Academic journal article The Science Teacher

Organic Matter to Hydrogen Fuel

Academic journal article The Science Teacher

Organic Matter to Hydrogen Fuel

Article excerpt

Hydrogen as an everyday, environmentally friendly fuel source may be closer than we think, according to Penn State researchers.

"The energy focus is currently on ethanol as a fuel, but economical ethanol from cellulose is 10 years down the road," says Bruce E. Logan, the Kappe professor of environmental engineering. "First you need to break cellulose down to sugars and then bacteria can convert them to ethanol."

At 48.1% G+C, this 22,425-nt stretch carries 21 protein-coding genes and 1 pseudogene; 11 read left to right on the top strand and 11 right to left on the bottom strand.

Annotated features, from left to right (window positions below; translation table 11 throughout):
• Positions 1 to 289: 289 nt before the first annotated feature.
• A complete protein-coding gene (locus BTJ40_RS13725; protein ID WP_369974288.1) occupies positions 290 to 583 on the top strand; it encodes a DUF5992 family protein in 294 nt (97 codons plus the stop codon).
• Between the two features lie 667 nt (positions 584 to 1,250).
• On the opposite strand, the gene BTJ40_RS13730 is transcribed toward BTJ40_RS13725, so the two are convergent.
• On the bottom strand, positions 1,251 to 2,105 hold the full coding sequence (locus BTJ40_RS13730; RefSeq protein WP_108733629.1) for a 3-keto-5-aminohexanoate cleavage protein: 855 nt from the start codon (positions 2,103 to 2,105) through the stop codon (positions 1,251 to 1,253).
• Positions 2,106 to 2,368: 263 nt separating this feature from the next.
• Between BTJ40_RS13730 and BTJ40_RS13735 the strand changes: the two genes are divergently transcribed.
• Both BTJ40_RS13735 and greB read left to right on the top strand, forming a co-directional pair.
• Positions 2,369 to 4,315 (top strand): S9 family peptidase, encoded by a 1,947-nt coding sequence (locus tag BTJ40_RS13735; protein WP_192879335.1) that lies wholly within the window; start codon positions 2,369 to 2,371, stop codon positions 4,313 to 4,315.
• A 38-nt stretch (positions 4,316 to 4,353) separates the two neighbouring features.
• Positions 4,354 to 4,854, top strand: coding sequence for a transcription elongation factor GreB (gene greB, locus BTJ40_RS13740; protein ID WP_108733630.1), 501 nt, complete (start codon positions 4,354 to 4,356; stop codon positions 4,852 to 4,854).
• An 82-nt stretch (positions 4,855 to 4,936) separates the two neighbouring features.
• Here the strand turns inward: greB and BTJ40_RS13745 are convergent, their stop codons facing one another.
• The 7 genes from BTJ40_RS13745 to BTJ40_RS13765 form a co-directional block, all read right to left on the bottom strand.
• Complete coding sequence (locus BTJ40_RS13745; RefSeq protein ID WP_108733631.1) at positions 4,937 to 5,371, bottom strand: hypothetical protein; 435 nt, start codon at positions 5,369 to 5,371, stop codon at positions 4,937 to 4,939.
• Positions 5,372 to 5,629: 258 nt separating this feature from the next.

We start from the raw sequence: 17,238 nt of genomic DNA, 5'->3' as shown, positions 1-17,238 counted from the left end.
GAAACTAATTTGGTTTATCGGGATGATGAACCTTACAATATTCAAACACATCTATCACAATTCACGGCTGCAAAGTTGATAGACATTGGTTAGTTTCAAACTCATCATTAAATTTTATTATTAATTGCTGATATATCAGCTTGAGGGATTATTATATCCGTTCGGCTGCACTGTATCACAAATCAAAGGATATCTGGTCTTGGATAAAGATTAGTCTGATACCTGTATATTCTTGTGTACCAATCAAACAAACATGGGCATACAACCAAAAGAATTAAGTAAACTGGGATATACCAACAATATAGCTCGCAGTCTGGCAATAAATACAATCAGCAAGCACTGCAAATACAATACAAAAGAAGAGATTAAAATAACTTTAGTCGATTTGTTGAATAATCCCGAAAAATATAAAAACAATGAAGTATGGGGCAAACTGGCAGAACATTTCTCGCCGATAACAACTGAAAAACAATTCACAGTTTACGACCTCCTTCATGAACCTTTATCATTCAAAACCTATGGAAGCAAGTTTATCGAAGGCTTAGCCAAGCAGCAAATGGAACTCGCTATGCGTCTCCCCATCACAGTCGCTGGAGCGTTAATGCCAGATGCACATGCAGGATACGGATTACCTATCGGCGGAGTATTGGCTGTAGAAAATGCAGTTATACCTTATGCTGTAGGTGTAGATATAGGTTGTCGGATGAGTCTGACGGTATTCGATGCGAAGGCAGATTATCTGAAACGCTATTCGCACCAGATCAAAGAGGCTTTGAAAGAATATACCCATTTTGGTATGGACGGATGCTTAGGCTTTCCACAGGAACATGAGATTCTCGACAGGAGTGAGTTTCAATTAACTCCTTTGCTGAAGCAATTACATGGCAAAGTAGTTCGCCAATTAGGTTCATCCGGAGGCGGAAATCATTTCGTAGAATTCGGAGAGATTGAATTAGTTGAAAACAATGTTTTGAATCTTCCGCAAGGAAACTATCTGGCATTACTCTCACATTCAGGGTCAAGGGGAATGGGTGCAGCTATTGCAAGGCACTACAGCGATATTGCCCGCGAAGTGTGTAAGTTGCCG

Logan and his research associate Shaoan Cheng suggest a method based on microbial fuel cells to convert cellulose and other biodegradable organic materials directly into hydrogen. The researchers used naturally occurring bacteria in a microbial electrolysis cell (see photo below) with acetic acid--the acid found in vinegar. The anode was granulated graphite, the cathode was carbon with a platinum catalyst, and they used an off-the-shelf anion exchange membrane. The bacteria consumed the acetic acid and released electrons and protons creating up to 0.3 V. When more than 0.2 V were added from an outside source, hydrogen gas bubbled up from the liquid. …

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